EXTRALIMITAL BIRDS & NEW LOCATION AWARD. This is a new category for the 2017 season, and slightly bends the aforementioned geographic rules of The Millies. After expanding how far my love of public trains, buses, and ferries could take me, this fledgling award goes to the Black-bellied Plovers and Clapper Rails spotted at the Bayonne Golf Club Hudson River Promenade, a short PATH train and Hudson Bergen Light Rail ride to a land of low-tide mudflats, recreated Scottish heathland, and views of the Staten Island Ferry plying its way across the New York Harbor. (I’ve heard tell that this is a likely location for the appearance of a winter Snowy Owl. Shhh.)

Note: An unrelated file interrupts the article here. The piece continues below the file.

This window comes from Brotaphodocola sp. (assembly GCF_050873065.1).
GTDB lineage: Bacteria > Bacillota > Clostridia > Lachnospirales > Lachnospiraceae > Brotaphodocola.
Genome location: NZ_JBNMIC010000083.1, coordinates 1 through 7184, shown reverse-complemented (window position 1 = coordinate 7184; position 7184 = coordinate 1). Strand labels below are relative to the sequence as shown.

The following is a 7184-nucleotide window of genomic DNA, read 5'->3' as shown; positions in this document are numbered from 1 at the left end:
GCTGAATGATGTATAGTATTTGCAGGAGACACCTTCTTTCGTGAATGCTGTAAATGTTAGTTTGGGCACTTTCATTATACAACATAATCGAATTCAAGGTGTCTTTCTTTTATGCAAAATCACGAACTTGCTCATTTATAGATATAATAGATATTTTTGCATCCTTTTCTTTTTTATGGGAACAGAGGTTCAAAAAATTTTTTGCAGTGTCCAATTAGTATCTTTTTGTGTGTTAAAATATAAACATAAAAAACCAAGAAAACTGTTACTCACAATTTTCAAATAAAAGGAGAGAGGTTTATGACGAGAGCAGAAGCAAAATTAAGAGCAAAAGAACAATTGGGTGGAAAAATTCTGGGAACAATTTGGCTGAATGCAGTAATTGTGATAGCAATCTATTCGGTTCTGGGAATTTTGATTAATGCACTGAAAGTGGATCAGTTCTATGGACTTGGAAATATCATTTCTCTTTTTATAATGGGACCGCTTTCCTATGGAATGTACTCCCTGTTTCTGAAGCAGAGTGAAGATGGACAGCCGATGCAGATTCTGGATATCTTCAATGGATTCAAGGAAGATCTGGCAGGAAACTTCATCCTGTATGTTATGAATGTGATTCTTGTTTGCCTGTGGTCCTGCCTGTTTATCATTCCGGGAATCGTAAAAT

CONSOLATION PRIZE. Every summer, I look forward to boarding the American Princess from Riis Landing to enjoy the spectacle of Humpback Whales and dolphins cavorting in the waters south of Coney Island, the Manhattan skyline in the distance. (How cool is that?) Unfortunately, the dolphins and whales didn’t show for me twice this year. One day was so foggy we could barely see the water. There was also an eight-year-old’s birthday party onboard whose attendees returned to shore greener than when they had come up the gangway. But the second time, at least, there was the consolation prize of delicate white-rumped Wilson’s Storm Petrels foot-pattering above the waves.